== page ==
Mosques, Book Burnings, Collectivism and War Worship

The Cordoba House Islamic community center, scheduled for construction on private land within a few blocks of where the Twin Towers once stood, has drawn ire from many Americans, many of whom have provocatively called it the “Ground Zero Mosque” and have condemned it as offensive, and many of whom have called on the government to step in and prevent the center’s construction, in violation of both the private property rights of the owner of the land as well as the principles of religious toleration that make America a great country.

Defenders of the construction project have pointed out that the building is not a mosque, but a community center—qqqessentially a Muslim version of the YMCA. Opponents have snapped back that the building will in fact have a mosque in it.

But according to Imam Feisal Abdul Rauf, who is spearheading the project, the center will also include separate places of prayer for Christians and Jews. And while some have said the project’s backers should instead give money to a 9/11 memorial, the Imam says the center will also have “a multifaith memorial dedicated to victims of the Sept. 11 attacks.”

Some have pointed out the supposed bad taste of building any sort of house of Muslim prayer near Ground Zero, but this assumes that Islam was the culprit on 9/11. It wasn’t. And even moderate defenders of the “Ground Zero mosque” will try to differentiate between radical and moderate Islam—but radical Islam is not really the reason behind the 9/11 attacks, either. The motivation was revenge for U.S. foreign policy, and although that certainly doesn’t excuse the atrocity, there is nothing unique about Islam, fundamentalist or not, that is needed to explain this act of revenge. As Robert Pape’s extensive research decisively shows, even the particularly gruesome spectacle of suicide bombing has little to do with religious extremism per se—many suicide bombers are not Muslim and even secular—and much more to do with resistance against a foreign occupier.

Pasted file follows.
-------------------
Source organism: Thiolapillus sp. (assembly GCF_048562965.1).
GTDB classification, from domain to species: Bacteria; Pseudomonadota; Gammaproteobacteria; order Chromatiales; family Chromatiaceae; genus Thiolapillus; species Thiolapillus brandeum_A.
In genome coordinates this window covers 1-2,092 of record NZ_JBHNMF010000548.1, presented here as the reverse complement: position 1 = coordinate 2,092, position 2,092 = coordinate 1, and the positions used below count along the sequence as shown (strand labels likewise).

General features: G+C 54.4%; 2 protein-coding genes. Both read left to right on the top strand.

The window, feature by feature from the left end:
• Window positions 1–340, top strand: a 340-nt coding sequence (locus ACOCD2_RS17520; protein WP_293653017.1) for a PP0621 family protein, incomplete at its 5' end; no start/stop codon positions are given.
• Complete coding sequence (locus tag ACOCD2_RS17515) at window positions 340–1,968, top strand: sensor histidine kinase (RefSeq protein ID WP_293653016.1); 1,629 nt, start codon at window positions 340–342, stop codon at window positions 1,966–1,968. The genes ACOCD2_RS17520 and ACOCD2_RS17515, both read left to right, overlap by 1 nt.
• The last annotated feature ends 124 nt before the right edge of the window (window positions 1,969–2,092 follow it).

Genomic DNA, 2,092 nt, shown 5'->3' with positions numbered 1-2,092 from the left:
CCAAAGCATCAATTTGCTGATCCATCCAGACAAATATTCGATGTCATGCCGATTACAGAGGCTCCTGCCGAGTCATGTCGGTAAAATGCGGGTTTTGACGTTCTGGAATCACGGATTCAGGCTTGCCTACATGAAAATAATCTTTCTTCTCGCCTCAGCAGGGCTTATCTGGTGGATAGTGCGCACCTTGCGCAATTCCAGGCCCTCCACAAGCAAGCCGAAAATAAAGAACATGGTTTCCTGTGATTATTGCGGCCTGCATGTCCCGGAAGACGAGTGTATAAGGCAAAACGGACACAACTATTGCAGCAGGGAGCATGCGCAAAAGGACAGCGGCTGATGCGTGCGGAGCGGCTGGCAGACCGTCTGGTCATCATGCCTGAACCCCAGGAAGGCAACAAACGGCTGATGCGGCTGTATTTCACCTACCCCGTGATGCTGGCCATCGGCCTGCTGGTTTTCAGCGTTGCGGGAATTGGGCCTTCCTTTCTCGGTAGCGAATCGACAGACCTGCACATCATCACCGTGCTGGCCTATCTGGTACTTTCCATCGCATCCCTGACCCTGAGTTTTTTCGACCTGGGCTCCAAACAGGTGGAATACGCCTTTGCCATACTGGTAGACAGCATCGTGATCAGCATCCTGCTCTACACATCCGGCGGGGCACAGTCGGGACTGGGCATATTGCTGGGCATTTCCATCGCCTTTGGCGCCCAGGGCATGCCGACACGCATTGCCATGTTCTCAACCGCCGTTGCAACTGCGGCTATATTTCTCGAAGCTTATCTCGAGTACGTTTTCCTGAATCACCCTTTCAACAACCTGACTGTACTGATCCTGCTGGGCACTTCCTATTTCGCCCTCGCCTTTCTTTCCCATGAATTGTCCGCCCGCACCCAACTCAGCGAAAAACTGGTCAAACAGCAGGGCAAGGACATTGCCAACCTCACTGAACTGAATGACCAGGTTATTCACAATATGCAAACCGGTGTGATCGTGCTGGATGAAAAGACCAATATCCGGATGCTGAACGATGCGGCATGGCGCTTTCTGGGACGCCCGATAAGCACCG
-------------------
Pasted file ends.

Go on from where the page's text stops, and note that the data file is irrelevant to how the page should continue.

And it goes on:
When Americans went to war after 9/11, revenge was a motivator there, too. But Americans’ religion had little to do with it. When Israel invaded Lebanon in 2006, this too was likely an act of revenge (or as some would claim, self-defense) against Hezbollah. The fact that the Israelis were mostly Jewish was not the major factor. Geopolitics and war in the region, as well as in U.S. conflicts with the Muslim world, do relate to religious questions. But it is not Islam, or Christianity, or Judaism, that is responsible for these acts of violence.

The Lebanese seem to understand this distinction, as they appear to support the reconstruction of a synagogue that was destroyed in the Israeli invasion of their country in 2006. Lebanon’s own “Ground Zero” synagogue is a good example for Americans of how to distinguish between belligerents that attack your country and the religion they happen to belong to.

Newt Gingrich bellowed that so long as Saudi Arabia doesn’t allow churches or synagogues, Americans shouldn’t tolerate a mosque near Ground Zero. As though this should be our standard. But in any event, while many Muslim nations are quite theocratic, a few do allow relative freedom for Christians and Jews. Sharia law does not bind non-Muslims in Kazakhstan, Turkey and Mali. The world’s Muslims are not a monolith, and if the Lebanese don’t hold Israel’s belligerence against their small Jewish minority—as they shouldn’t—then neither should Americans hold the violence of some Saudis and Egyptians on 9/11 (all hailed from these nations, our allies) against our much bigger Muslim minority. Nor should we hold it against the Muslims in the rest of the world—in Afghanistan, Iraq, Iran or Pakistan—who have nothing to do with 9/11 at all.